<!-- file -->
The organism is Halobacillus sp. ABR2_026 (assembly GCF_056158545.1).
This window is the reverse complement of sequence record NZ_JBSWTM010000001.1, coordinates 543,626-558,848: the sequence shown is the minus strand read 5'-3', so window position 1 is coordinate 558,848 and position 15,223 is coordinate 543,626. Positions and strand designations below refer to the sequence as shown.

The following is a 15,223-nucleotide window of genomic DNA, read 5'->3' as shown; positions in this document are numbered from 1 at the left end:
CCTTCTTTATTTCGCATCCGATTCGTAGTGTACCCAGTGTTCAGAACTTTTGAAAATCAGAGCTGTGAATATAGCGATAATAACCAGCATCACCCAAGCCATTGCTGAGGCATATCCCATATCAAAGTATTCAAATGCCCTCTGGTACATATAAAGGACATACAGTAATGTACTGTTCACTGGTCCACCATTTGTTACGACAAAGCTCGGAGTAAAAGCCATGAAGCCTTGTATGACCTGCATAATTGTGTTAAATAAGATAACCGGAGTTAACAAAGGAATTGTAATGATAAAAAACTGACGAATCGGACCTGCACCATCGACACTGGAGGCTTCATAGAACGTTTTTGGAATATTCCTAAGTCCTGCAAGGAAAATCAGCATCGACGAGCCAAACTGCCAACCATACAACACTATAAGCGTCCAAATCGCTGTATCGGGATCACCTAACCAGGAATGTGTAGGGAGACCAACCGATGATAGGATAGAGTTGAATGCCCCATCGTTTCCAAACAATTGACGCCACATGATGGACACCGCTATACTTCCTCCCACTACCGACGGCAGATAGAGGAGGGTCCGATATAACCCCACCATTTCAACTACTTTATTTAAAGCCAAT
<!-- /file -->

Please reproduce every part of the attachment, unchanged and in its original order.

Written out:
The organism is Halobacillus sp. ABR2_026 (assembly GCF_056158545.1).
This window is the reverse complement of sequence record NZ_JBSWTM010000001.1, coordinates 543,626-558,848: the sequence shown is the minus strand read 5'-3', so window position 1 is coordinate 558,848 and position 15,223 is coordinate 543,626. Positions and strand designations below refer to the sequence as shown.

The following is a 15,223-nucleotide window of genomic DNA, read 5'->3' as shown; positions in this document are numbered from 1 at the left end:
CCTTCTTTATTTCGCATCCGATTCGTAGTGTACCCAGTGTTCAGAACTTTTGAAAATCAGAGCTGTGAATATAGCGATAATAACCAGCATCACCCAAGCCATTGCTGAGGCATATCCCATATCAAAGTATTCAAATGCCCTCTGGTACATATAAAGGACATACAGTAATGTACTGTTCACTGGTCCACCATTTGTTACGACAAAGCTCGGAGTAAAAGCCATGAAGCCTTGTATGACCTGCATAATTGTGTTAAATAAGATAACCGGAGTTAACAAAGGAATTGTAATGATAAAAAACTGACGAATCGGACCTGCACCATCGACACTGGAGGCTTCATAGAACGTTTTTGGAATATTCCTAAGTCCTGCAAGGAAAATCAGCATCGACGAGCCAAACTGCCAACCATACAACACTATAAGCGTCCAAATCGCTGTATCGGGATCACCTAACCAGGAATGTGTAGGGAGACCAACCGATGATAGGATAGAGTTGAATGCCCCATCGTTTCCAAACAATTGACGCCACATGATGGACACCGCTATACTTCCTCCCACTACCGACGGCAGATAGAGGAGGGTCCGATATAACCCCACCATTTCAACTACTTTATTTAAAGCCAAT